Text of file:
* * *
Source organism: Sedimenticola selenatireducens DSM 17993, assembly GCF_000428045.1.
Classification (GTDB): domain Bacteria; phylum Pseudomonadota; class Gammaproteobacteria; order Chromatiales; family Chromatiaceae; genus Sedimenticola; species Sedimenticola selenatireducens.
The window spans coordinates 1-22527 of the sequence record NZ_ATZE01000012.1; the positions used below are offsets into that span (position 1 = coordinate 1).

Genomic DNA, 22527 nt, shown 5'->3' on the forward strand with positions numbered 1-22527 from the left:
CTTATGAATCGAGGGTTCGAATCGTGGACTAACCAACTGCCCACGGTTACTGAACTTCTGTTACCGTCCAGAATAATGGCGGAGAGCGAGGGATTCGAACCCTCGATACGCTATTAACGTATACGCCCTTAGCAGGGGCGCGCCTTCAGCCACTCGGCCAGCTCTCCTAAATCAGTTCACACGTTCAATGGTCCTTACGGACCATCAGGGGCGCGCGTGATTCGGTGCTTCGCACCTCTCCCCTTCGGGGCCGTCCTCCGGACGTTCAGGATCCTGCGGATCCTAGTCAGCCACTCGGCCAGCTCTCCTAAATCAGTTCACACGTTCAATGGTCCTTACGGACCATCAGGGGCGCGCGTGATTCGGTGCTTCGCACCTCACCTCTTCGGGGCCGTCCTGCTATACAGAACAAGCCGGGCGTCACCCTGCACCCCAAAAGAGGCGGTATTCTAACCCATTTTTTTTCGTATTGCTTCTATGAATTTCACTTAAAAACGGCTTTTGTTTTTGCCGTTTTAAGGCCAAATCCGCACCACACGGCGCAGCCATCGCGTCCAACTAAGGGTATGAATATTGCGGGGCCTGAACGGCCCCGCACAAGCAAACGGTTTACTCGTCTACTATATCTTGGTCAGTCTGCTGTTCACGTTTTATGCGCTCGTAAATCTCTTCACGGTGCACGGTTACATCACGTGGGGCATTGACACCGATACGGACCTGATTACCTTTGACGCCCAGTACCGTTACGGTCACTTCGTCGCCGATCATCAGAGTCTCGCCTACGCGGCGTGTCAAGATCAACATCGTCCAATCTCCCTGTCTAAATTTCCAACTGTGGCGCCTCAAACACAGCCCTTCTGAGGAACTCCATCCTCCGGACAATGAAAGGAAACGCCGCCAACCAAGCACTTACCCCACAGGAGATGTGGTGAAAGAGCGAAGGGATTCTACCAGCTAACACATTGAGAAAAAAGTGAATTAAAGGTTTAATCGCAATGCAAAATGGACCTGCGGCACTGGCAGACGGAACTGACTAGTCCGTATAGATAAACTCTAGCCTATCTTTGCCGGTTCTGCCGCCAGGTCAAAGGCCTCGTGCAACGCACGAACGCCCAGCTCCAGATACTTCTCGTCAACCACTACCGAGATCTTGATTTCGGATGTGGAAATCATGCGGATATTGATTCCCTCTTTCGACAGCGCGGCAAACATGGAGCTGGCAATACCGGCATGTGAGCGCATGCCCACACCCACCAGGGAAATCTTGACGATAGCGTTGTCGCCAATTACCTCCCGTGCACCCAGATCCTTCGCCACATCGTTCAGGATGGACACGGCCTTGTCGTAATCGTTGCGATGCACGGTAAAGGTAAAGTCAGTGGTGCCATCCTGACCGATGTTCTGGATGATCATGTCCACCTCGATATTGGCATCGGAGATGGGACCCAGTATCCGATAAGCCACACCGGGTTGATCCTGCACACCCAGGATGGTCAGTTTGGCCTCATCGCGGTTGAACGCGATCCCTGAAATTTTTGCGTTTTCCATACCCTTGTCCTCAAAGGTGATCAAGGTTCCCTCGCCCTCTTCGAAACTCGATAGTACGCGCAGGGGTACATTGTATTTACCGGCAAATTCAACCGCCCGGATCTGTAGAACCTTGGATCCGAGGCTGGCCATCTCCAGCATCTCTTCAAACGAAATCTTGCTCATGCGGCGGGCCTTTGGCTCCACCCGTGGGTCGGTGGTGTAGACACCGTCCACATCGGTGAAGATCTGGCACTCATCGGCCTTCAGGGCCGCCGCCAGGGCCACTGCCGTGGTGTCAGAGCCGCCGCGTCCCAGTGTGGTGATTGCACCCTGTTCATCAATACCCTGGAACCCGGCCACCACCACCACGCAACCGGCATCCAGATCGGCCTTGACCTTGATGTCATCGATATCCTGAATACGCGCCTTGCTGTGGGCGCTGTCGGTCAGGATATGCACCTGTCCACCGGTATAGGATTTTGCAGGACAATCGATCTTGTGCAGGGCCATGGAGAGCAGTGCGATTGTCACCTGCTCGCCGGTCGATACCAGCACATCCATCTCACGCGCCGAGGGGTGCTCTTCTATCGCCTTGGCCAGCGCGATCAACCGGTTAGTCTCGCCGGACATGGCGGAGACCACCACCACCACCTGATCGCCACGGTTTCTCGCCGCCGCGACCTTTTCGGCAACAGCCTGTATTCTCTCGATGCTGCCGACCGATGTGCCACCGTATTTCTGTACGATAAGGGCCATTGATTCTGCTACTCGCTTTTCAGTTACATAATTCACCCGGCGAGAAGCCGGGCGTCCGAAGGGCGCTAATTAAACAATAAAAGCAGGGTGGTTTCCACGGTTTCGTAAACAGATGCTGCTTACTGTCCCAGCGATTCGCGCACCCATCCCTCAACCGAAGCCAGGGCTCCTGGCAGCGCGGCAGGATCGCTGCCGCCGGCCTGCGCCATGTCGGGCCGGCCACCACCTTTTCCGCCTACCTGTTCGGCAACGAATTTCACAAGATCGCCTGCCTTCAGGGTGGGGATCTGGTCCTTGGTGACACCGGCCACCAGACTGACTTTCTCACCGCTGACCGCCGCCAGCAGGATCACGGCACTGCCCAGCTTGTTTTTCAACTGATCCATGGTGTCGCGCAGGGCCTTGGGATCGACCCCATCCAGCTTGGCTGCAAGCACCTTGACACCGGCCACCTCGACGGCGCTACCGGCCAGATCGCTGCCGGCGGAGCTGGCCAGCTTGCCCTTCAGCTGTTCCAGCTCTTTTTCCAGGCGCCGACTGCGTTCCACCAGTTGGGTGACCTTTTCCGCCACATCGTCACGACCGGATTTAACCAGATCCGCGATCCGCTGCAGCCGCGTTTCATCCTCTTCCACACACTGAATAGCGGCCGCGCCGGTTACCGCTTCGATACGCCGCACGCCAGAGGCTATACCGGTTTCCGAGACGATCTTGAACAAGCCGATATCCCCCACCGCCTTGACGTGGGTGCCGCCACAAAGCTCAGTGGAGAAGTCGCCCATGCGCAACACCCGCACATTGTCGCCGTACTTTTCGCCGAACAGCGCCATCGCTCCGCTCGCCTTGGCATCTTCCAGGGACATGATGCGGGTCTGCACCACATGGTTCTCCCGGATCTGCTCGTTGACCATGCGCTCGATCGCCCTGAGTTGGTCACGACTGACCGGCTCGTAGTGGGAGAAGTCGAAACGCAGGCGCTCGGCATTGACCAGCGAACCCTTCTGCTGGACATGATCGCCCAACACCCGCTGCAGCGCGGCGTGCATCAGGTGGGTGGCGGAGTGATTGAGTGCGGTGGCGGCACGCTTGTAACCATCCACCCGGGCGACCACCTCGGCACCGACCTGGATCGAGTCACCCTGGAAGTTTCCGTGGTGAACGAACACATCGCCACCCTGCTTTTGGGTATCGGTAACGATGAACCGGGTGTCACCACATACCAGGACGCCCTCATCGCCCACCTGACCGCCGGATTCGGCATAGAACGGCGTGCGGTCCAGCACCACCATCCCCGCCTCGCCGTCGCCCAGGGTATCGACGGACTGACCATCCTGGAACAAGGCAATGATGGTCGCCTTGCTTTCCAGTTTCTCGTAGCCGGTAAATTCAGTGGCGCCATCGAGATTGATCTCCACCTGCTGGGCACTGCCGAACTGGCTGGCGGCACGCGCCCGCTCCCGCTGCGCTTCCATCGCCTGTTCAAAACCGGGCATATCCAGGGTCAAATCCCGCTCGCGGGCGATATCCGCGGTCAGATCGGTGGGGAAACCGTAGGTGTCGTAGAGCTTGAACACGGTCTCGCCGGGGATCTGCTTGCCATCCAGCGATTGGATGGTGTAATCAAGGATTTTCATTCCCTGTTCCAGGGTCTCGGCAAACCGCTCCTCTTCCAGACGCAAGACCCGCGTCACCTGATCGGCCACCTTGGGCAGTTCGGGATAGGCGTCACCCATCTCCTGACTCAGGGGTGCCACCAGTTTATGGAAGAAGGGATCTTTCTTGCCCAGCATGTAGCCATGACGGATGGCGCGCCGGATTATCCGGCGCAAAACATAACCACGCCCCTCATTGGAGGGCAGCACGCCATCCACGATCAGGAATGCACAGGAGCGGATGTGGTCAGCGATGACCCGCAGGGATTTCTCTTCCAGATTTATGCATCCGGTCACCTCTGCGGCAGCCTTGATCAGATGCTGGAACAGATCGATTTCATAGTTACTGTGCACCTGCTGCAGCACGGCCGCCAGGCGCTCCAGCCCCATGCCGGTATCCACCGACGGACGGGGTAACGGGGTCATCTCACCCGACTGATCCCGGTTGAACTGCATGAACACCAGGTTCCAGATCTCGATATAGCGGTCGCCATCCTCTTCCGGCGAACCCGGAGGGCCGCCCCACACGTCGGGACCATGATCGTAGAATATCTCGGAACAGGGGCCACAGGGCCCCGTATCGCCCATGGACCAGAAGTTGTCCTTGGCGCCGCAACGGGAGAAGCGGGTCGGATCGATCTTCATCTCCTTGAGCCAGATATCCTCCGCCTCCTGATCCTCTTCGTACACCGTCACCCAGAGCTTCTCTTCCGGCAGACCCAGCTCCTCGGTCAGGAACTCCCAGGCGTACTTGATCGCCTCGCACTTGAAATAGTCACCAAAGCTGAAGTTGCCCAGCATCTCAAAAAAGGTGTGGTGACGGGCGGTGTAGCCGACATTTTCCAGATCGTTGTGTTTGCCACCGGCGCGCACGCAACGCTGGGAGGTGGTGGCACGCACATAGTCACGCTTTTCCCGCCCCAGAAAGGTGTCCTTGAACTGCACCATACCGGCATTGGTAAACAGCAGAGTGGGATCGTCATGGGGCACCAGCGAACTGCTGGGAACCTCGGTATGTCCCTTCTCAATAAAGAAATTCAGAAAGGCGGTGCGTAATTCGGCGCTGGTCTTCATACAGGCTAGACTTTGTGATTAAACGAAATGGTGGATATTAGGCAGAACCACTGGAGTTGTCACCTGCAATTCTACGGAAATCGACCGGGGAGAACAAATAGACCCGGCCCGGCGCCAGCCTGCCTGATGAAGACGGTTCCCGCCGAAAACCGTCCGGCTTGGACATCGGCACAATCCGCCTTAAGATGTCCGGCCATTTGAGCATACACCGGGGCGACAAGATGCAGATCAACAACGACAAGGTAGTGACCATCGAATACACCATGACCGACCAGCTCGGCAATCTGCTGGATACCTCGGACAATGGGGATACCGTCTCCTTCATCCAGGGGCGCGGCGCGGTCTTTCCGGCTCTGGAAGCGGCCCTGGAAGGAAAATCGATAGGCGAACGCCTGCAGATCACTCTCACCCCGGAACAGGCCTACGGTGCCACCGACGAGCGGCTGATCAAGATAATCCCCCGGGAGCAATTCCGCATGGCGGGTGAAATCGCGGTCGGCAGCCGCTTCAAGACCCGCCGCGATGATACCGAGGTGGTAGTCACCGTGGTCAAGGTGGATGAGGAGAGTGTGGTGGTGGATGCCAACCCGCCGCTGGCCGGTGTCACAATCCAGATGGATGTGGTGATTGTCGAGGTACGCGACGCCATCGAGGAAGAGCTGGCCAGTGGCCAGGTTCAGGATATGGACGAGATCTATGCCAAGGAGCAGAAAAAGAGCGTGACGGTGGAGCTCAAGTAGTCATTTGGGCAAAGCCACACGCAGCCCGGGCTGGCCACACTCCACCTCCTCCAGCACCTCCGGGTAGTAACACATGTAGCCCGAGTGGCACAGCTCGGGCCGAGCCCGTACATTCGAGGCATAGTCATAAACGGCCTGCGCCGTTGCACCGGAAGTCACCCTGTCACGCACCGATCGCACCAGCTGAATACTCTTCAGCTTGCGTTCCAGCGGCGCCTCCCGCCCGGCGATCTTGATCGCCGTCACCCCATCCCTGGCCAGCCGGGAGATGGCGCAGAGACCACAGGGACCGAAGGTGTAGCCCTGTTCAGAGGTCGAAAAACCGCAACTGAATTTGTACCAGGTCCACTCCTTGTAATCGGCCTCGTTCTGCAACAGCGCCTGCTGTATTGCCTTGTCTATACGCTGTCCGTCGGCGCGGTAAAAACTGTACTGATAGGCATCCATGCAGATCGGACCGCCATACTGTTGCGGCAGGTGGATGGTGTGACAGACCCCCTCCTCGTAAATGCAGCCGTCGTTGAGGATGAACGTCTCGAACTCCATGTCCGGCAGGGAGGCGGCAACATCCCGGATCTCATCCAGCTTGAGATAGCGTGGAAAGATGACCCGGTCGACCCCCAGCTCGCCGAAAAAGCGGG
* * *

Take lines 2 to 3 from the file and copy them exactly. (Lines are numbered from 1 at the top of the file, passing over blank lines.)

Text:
Classification (GTDB): domain Bacteria; phylum Pseudomonadota; class Gammaproteobacteria; order Chromatiales; family Chromatiaceae; genus Sedimenticola; species Sedimenticola selenatireducens.
The window spans coordinates 1-22527 of the sequence record NZ_ATZE01000012.1; the positions used below are offsets into that span (position 1 = coordinate 1).